[Note: this is #2 in a series of 4 about bearings]
Ball bearings are everywhere in your bike (you’d be surprised) but their greatest impact comes from four positions: hubs, headsets, bottom brackets, and pedals. Each is a different situation but low friction trumps other considerations.
IN HEADSET WE TRUST
Headset loads are huge and sideways to the bearing. But at the same time, a single-track vehicle requires low steering friction. Why? One of the most intriguing aspects of bike function is steering stability. To remain upright, it’s necessary to steer gently in the direction of a lean, creating a gradual turn. The centrifugal force that appears with the turn is enough to support and even undo the lean. Ka-ching, stability.
To make staying upright nearly automatic, we have an autopilot system to initiate that turn that relies on:
(1) Gyroscopic force of the front wheel
When the bike leans, the wheel’s wants to turn in that direction. Instead of falling, we turn. But this urge would be useless if the headset interfered.
The relationship between the steering axis of rotation and ground contact of the wheel is called trail. In a bicycle, as with casters on a shopping cart, ground contact is behind the rotational axis of steering. With forward motion, the wheel automatically prefers to stay straight.
(3) Moment of mass
It has recently been proved that the mass of the bike that is forward of the steering axis, induces a turn in the direction of lean. I touched on this topic here. We owe Jim Papadopolous and Andy Ruina of Cornell for the insight. More recently researchers at Holland’s University of Delft have provided physical testing.
These three effects are small compared to weight, energy, and outside influences when riding, so the headset must have very low friction to respond instantly. A free-running headset plus an ingenious system of stability makes riding upright easy. In fact, safer than walking for stablity. Falls while walking or running occur more often than when riding. An improvement to our evolved bipedal mobility?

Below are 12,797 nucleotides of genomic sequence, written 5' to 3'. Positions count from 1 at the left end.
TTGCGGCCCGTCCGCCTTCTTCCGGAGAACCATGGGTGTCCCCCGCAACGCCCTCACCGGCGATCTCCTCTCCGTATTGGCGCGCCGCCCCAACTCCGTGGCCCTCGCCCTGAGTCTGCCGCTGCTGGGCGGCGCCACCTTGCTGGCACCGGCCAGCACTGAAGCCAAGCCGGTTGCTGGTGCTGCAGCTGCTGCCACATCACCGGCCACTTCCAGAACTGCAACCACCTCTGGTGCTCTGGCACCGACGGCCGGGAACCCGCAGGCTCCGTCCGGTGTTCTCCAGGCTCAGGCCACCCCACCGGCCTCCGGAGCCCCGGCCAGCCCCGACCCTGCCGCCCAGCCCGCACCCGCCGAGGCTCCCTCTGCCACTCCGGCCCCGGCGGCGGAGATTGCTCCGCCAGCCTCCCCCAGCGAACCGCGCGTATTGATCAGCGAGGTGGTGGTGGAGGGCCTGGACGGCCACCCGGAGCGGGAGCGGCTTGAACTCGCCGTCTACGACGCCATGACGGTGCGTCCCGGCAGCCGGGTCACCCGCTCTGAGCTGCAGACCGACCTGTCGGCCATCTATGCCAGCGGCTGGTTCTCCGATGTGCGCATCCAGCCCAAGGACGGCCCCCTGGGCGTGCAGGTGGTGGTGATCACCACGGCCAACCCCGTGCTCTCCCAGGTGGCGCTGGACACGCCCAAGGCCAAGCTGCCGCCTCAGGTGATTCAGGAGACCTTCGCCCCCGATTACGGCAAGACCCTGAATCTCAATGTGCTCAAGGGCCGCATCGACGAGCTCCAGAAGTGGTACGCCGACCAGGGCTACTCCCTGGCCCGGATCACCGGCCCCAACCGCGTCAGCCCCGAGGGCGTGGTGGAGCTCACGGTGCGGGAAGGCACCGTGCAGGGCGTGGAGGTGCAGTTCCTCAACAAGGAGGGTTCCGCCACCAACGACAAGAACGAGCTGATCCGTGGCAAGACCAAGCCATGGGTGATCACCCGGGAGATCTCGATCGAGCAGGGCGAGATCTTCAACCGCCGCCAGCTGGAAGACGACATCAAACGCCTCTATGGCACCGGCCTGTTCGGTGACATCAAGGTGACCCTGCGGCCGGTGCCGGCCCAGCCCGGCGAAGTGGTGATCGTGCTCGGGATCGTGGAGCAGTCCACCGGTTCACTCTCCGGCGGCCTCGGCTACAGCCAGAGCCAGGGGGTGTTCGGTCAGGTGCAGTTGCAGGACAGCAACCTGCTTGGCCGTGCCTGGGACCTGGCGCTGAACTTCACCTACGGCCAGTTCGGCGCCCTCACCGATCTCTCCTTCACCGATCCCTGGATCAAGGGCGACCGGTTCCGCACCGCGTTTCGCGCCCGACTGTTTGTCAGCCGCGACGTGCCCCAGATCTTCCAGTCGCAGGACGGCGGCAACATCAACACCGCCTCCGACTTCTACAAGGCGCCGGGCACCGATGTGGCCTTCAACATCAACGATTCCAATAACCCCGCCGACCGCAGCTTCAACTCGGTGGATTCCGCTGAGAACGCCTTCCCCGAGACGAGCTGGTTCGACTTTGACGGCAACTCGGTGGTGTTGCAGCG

A nasty test of the point is to over-tighten a headset. A wonderfully balanced and easy-to-ride bike becomes a jerky, uncooperative donkey. No, thank you. So, ball bearings are a good solution to the headset’s low-friction demands. But how do they deal with all that side force? The contact points for the balls are angled, rather than radial, as in hubs. This angle allows bearings to brace against side loads.
OPEN OR CLOSED
Bike mechanics all know the distinction between traditional “open” cup-and- cone bearings, and modern “closed” cartridge bearings. Today, the trend leans heavily toward the latter. But it wasn’t always so.
A cup-and-cone system has two big advantages, One is retaining the balls: they’re neatly captured as the cone moves toward the cup. The assembler can easily install them and then pick the amount of bearing play (looseness) by adjusting the inward movement of the cone. A modern cartridge bearing offers no such adjustability. To run with minimal looseness, the cartridge bearing must be made to very high precision, which is not an option for most bicycles.
The second big advantage of the cup-and-cone system is its high tolerance for misalignment. In the case of poorly made, bent, or worn elements, a cup-and-cone assembly can run smoothly where a cartridge system would seize. For 150 years, cup-and-cone bearings have proven their ruggedness and, for much of the world, they remain the best choice. In the hands of Shimano and Campagnolo, who continue to offer cup-and-cone hubs, this practical system approaches high art.